June 18, 2018

Amid record U.S. stock buybacks, CT corporates keep focus on M&A

Photo | Stuart Isett/Fortune, Flickr Creative Commons
Photo | Stuart Isett/Fortune, Flickr Creative Commons
Aetna CEO Mark Bertolini speaks at the Fortune Brainstorm Health conference in March. In the midst of a massive $69 billion deal with CVS, Aetna has curtailed stock repurchasing, which fits into a Connecticut trend, but runs counter to a national boom in the wake of federal tax cuts.
Photo | Contributed
(Top) United Technologies Corp. CEO and Chairman Gregory Hayes. (Bottom) Cigna President and CEO David M. Cordani.
Photo | HBJ File
Photo | Contributed
The Hartford’s CEO Christopher Swift.
Howard Silverblatt, Senior Index Analyst, S&P Dow Jones Indices

In the wake of Congress' $1.5 trillion tax cut late last year, public companies across the country have boosted investor perks like stock buybacks and dividends to record levels.

But here in Connecticut, the picture so far has been mixed, particularly for the state's largest companies.

Aetna, United Technologies Corp., Cigna and The Hartford — all among the largest publicly traded companies in Connecticut — have stalled or indicated they will stall their share buybacks and haven't increased their quarterly dividend payments this year.

Instead, the four companies are hoarding cash to pay for, or are limited by, major pending acquisitions worth a combined $166 billion.

Indeed, M&A activity is providing another avenue for companies to increase shareholder value, and more deals are happening now as firms hold record levels of cash and respond to myriad industry and economic pressures.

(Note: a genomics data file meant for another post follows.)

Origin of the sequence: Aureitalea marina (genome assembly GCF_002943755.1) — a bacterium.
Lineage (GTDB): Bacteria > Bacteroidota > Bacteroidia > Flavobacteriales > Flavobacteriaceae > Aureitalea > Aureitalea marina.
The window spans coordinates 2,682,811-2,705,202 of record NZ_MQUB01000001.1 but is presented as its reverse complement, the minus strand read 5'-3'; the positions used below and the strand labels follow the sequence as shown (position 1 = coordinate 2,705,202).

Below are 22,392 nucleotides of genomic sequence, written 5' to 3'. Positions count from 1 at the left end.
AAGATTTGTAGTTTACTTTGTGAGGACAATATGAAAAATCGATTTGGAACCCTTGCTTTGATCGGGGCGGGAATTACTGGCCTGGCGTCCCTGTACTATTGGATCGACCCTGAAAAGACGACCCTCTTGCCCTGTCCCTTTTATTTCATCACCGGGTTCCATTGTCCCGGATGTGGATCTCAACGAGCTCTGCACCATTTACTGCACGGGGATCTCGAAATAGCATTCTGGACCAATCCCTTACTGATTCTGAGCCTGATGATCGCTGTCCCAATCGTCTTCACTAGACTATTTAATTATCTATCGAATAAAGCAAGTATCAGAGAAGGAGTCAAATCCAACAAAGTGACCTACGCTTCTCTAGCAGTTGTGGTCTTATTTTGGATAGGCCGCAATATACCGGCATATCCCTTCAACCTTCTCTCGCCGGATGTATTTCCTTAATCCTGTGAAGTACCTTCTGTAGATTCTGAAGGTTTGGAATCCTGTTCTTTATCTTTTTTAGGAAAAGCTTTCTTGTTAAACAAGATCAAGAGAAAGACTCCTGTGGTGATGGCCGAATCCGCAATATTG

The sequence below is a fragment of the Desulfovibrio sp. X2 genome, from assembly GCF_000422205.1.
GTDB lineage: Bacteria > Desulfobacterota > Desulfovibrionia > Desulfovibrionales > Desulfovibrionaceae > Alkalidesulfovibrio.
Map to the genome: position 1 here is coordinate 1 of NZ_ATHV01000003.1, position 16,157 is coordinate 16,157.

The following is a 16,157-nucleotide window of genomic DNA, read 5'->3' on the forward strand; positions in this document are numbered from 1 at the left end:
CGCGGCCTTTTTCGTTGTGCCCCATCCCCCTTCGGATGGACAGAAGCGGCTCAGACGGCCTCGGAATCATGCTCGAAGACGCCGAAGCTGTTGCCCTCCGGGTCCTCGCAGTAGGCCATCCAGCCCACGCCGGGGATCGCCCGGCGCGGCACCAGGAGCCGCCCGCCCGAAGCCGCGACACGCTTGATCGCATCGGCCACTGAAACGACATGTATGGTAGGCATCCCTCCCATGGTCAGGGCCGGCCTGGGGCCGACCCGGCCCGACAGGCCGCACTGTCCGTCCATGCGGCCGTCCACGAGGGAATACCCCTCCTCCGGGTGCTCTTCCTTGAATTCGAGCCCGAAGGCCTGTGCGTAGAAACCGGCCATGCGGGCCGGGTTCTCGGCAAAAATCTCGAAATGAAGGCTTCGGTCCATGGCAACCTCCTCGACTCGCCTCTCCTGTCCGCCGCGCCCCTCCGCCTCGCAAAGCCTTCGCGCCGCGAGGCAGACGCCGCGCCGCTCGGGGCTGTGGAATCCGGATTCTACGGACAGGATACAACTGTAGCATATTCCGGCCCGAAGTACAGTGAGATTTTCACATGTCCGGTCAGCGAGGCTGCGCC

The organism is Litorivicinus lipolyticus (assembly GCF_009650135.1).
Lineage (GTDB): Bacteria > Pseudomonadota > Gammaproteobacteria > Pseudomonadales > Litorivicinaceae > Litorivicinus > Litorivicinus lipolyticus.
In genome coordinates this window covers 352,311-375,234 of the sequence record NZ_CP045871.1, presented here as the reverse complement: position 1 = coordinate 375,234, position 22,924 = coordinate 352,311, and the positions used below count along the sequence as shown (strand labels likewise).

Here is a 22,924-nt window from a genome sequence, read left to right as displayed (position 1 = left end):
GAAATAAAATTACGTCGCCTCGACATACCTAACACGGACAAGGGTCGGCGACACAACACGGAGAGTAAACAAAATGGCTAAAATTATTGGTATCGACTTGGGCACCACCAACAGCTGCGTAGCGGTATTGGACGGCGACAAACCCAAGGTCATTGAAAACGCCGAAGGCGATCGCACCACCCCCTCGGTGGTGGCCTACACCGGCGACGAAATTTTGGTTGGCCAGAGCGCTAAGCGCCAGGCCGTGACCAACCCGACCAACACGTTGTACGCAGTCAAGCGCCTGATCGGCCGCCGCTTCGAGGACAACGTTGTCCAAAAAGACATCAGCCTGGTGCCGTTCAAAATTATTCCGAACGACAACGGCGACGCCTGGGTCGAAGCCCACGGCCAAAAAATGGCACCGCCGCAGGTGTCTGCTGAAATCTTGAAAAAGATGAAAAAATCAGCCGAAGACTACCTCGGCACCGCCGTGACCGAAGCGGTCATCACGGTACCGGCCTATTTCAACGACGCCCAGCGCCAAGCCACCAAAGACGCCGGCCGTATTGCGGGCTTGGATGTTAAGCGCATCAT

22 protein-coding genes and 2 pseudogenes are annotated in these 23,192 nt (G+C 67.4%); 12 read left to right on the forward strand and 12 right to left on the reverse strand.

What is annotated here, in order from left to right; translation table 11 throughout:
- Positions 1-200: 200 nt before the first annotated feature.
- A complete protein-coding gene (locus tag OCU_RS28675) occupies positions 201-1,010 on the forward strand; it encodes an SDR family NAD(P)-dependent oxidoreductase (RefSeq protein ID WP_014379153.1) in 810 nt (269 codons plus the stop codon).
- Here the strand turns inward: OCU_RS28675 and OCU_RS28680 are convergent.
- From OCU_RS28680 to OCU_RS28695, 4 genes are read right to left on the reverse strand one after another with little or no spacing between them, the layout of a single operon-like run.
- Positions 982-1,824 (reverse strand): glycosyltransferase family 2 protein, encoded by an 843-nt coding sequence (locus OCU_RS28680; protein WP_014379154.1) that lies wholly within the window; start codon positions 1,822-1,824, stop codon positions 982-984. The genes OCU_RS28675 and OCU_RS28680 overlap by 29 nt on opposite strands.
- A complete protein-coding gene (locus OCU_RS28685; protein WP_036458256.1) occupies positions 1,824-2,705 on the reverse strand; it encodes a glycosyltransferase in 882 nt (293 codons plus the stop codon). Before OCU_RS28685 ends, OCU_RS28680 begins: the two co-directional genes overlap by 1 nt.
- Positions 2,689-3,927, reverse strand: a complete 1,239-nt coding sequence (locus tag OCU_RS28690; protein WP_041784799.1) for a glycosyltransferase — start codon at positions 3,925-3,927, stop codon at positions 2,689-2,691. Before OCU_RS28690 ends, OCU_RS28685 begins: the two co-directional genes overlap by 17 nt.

"It's definitely a nice year for M&A," said Howard Silverblatt, a senior index analyst at S&P Dow Jones Indices. "They're all up and the underwriters are very happy."

According to FactSet Research Systems, a Norwalk financial data provider that recently raised its own dividend and authorized a new $300 million stock repurchase program, M&A deals in April totaled $275 billion, the highest amount since Oct. 2016.

In Connecticut, pending deals include CVS' $69 billion acquisition of Hartford-based Aetna; Bloomfield-based Cigna's $67 billion purchase of Express Scripts; and Farmington-based UTC's $30 billion acquisition of Rockwell Collins. In addition, The Hartford completed its $1.45 billion purchase of Aetna's group life and disability business late last year.

Citing the CVS deal, Aetna's board of directors hasn't authorized any 2018 stock repurchasing, an about-face for a company that spent billions on buybacks last year.

Cigna has told its shareholders not to expect further buybacks before its Express Scripts deal closes, which could be by year-end.

Meanwhile, UTC says that it needed to suspend its stock buybacks to "help manage the cash flow and liquidity resulting from the pending [Rockwell] acquisition."